Let me tell you a story about the galactic core, the people who live there, and the terrible thing that was done to their children. Let me tell you about drummers and dancers, activists and scientists who suffer together but cannot agree about the manner of their healing. Can they resolve their differences? Can they mend what was broken? Find out in "Grandmother Mælkevejen's Belly: A Novelette of the Lodhuven."
"Grandmother Mælkevejen's Belly: A Novelette of the Lodhuven." South Haven: Triskele Media Press, 2015. Digital file.
"Grandmother Mælkevejen's Belly: A Novelette of the Lodhuven." South Haven: Triskele Media Press, 2015. MP3.
"Grandmother Mælkevejen's Belly." The Longest Road in the Universe: A Collection of Fantastical Tales. South Haven: Triskele Media Press, 2016. 164-199. Print.
I am not a hard-core science fiction fan. I do not like half of the story to be the art of physics. For this reason, I did enjoy this intricate short story. And it is intricate and full of depth and multiple themes.
The opening description of the dancers did intimidate me a bit initially, so I decided to put it aside until I could give it my undivided attention. I am actually glad I did.
This story feels like a spider weaving a web of stardust all through your head. You may not completely understand how the spider does it, but the result is a beautiful piece of work easily appreciated. The underlying theme of determination makes this a worthwhile listen.
A. Sines, Audible.com
Have you ever thought about the universe and its past and future from the perspective of…well…the universe? Grandmother Mælkevejen’s Belly endeavors to do just that by personifying planets, scientific theories, and other intangible things – at least that’s how I interpreted it.
I would classify this as literary science fiction, and it’s not an easy read. In fact, I read it twice and still couldn’t understand everything that was going on. But the fact is, I wanted to, and I’ll probably listen several more times in an attempt to fully grasp the whole story. I’m not a huge science fiction reader, so that could also contribute to my lack of understanding. Though difficult to picture as more than players on a stage (this would make a fantastic play), the personification of Eros and other legends is quite well done. In only 55 minutes, C.S. MacCath is able to bring several storylines together, even getting through a romance subplot, and she does it well. I found myself interested in each character’s relevance and background, and I think a full-length novel version of this book would actually end up being even more successful than this extremely succinct version; there was just so much to cover that I was left wanting a more expansive version of the book to help me deepen – and lengthen – my experience with this audiobook.
The author read this book, and I always find that to be a wonderful experience, even if the author isn’t necessarily an actor. The biggest critique I’ve found about MacCath’s reading of this book is that she read it too fast. While that’s true and you need to pay close attention at all times, it also belies her passion and excitement for what she’s written. I felt excited about the storyline because she was excited, and that’s a bonus in my book.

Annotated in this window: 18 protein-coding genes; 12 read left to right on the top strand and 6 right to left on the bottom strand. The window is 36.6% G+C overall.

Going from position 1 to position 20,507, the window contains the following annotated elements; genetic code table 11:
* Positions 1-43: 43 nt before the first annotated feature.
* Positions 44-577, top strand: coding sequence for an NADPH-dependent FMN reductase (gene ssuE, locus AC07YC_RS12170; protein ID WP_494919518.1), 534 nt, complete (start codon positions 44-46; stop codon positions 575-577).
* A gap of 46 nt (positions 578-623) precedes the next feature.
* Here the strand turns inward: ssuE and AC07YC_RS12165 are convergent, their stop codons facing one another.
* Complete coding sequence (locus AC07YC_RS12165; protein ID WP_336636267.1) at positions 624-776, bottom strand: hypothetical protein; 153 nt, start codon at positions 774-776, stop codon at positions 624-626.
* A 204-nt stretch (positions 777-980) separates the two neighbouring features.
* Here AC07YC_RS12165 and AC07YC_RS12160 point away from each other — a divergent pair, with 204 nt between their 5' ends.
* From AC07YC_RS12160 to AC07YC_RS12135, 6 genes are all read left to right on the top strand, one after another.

In conclusion, if you’re into science fiction and especially space-related fiction, this is a book you should check out. If not, there’s a 50/50 chance it won’t be for you. I think the author’s excitement alone makes it worth a listen.
Christie Stratos, AudioBook Reviewer
They lost a group of folks precious to them and now they dance and trance, attempting to communicate with them, hoping there is still someone left to communicate with. At the galactic core there is the grandmother of all black holes. Some folks drifted too close to the edge. Now the people left argue back and forth about whether they are dead or not, whether they can be rescued or not.
This is a rich and dense novelette, full of characters that obviously have back stories. The reader is tossed into the middle of a years-old debate, showing the hopeful and usually drug addled dreamers who believe their long-lost friends & relatives life on and the more scientifically-minded bureaucrats who way the odds and find them wanting. Over time, a percentage of the population has begun to suffer from various diseases – some are born with functional eyes but lack the connection to brain, and other afflictions. Humanity is dwindling with each generation. So they dance & trance, argue & survey, and stay in the area.
This is such a dense story, I highly recommend that you give it your focus in order to get the most out of it. Since you are tossed right in to the middle of things, you need to pay attention to work out what is going on. That said, it is highly worth your time. The characters and story line are well written. I love that there is so much that went on before we enter the story, as it gives this tale a full-rounded feeling. The character have agendas and hopes. They have history with one another, and with generations past. Dive into this tale and enjoy!
The Narration: C. S. MacCath narrated her own book and I am usually wary of books narrated by the author. However, with this audiobook, set aside all such concerns. She has a range of voices for both female and male characters and does a good job of imbuing the text with emotions when needed. It was a well made audio.
Dab of Darkness, Audible.com